Allergic rhinitis lowers risk of coronary heart disease, cerebrovascular disease and all-cause mortality

This large retrospective study included 100,000 patients at Kaiser Permanente Southern California.

Patients with physician-diagnosed allergic rhinitis had significantly lower risk for myocardial infarction (HR, 0.63), all coronary heart disease (CHD) (HR, 0.81), cerebrovascular disease (CVD) (HR, 0.67), and all-cause mortality (HR, 0.42). Patients with positive sIgE test result also had a decreased risk of all CHD but no association with cerebrovascular events and all-cause mortality.

Multiple studies confirm the association: patients with rhinitis have a lower risk for heart disease

Patients with allergic rhinitis have a decreased risk of cardiovascular events.

Why do patients with rhinitis have a lower risk for heart disease?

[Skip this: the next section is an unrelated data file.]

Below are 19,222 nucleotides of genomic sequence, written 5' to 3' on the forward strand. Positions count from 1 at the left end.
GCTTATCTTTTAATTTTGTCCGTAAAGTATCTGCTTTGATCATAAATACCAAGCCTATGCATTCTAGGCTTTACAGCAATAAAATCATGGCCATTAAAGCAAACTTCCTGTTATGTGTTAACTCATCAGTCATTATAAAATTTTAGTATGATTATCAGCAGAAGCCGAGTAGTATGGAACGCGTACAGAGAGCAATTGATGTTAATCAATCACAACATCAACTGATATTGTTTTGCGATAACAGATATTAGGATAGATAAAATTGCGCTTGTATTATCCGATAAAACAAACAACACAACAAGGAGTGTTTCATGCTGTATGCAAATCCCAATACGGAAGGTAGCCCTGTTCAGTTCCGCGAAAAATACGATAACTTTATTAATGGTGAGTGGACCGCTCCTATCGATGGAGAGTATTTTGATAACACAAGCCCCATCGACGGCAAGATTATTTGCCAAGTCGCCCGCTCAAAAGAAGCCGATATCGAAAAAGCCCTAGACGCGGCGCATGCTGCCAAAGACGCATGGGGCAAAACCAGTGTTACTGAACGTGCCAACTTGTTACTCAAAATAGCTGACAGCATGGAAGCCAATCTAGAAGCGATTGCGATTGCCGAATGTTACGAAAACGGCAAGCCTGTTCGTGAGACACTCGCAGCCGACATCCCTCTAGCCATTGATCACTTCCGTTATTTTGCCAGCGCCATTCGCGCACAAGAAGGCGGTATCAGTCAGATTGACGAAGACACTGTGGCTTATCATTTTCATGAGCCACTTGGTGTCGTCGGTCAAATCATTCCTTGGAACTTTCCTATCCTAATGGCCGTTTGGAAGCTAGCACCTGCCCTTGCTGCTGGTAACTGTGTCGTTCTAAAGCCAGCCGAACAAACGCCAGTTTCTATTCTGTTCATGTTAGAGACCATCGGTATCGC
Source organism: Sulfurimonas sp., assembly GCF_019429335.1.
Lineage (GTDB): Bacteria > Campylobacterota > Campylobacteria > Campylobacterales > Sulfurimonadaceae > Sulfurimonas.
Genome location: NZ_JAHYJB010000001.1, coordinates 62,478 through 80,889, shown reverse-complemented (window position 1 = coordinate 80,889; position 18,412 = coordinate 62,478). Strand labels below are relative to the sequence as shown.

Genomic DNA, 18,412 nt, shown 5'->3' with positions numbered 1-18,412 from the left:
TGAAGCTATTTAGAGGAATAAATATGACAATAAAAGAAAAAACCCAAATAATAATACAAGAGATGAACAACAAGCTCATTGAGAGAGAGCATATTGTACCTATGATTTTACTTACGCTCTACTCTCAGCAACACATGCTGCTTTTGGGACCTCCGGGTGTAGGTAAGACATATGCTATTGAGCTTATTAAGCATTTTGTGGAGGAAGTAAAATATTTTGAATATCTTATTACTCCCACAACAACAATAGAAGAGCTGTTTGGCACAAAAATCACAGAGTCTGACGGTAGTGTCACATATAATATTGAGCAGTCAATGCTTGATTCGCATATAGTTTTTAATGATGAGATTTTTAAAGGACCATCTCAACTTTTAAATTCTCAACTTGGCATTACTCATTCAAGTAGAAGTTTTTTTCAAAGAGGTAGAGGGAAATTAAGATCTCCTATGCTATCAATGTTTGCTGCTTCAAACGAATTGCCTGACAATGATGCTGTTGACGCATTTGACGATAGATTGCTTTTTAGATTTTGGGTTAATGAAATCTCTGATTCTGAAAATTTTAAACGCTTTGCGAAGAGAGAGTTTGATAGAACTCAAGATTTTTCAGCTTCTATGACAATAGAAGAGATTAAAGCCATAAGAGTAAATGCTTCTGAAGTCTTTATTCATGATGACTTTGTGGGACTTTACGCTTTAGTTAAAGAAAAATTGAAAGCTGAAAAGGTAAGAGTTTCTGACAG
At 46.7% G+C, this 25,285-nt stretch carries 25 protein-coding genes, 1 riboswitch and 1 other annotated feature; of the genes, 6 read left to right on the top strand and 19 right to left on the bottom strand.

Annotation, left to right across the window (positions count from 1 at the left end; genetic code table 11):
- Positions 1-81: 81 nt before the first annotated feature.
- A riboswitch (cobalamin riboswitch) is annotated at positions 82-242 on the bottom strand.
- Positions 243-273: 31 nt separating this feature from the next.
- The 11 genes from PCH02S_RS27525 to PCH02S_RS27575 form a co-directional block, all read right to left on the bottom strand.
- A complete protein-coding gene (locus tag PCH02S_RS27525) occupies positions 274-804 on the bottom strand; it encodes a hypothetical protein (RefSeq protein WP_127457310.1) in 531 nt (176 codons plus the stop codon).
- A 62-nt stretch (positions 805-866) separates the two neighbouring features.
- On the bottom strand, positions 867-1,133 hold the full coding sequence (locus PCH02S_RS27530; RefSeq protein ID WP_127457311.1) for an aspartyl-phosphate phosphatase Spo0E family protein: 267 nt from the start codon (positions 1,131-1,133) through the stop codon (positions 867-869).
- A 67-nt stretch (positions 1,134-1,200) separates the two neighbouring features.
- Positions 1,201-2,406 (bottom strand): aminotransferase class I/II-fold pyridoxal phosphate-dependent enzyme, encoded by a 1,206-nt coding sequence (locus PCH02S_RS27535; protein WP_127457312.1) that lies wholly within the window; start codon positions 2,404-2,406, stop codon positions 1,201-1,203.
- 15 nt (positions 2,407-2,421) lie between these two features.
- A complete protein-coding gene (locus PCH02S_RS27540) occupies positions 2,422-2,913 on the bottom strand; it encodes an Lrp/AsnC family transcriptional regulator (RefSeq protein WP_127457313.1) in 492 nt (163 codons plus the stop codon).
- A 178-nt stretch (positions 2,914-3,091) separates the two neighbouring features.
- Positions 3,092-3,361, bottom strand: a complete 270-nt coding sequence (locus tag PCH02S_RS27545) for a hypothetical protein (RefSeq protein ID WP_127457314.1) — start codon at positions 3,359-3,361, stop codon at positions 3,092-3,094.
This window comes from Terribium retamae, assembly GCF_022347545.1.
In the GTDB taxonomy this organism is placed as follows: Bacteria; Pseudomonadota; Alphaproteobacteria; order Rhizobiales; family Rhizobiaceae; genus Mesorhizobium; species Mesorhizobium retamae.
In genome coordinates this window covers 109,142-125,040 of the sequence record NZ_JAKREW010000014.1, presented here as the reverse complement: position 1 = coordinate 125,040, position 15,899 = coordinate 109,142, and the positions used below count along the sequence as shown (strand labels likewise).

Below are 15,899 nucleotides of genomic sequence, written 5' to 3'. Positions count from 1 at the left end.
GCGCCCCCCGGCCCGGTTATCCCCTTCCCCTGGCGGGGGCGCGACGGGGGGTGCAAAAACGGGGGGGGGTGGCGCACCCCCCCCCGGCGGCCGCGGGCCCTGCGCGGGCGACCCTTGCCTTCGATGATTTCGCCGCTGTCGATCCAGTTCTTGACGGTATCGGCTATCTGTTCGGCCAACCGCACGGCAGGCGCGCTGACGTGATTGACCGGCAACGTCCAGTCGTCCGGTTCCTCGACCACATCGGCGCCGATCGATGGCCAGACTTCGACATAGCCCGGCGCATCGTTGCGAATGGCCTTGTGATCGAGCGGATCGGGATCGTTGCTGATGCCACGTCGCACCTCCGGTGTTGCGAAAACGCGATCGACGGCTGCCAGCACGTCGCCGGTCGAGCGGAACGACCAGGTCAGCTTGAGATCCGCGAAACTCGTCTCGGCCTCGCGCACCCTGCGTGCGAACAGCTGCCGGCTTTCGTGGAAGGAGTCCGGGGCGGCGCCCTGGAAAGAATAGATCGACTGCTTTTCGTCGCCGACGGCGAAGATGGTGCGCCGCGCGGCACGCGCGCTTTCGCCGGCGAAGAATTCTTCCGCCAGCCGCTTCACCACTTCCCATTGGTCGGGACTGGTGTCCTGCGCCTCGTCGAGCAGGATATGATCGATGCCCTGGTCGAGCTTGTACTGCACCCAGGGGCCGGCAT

Patients with rhinitis have nearly twice as many visits for any medical diagnosis compared with patients without rhinitis supporting increased use of medical care as a plausible explanation of the observed mortality benefit.

Patients treated for their AR with an intranasal steroid and an oral antihistamine had a reduction in their systolic blood pressure and decreased highly sensitive C-reactive protein level. Treating AR symptoms may have some effect on these ASCVD risk factors.

References:

Association of allergic rhinitis, coronary heart disease, cerebrovascular disease, and all-cause mortality - Annals of Allergy, Asthma & Immunology, August 2016 http://buff.ly/2dPphKw

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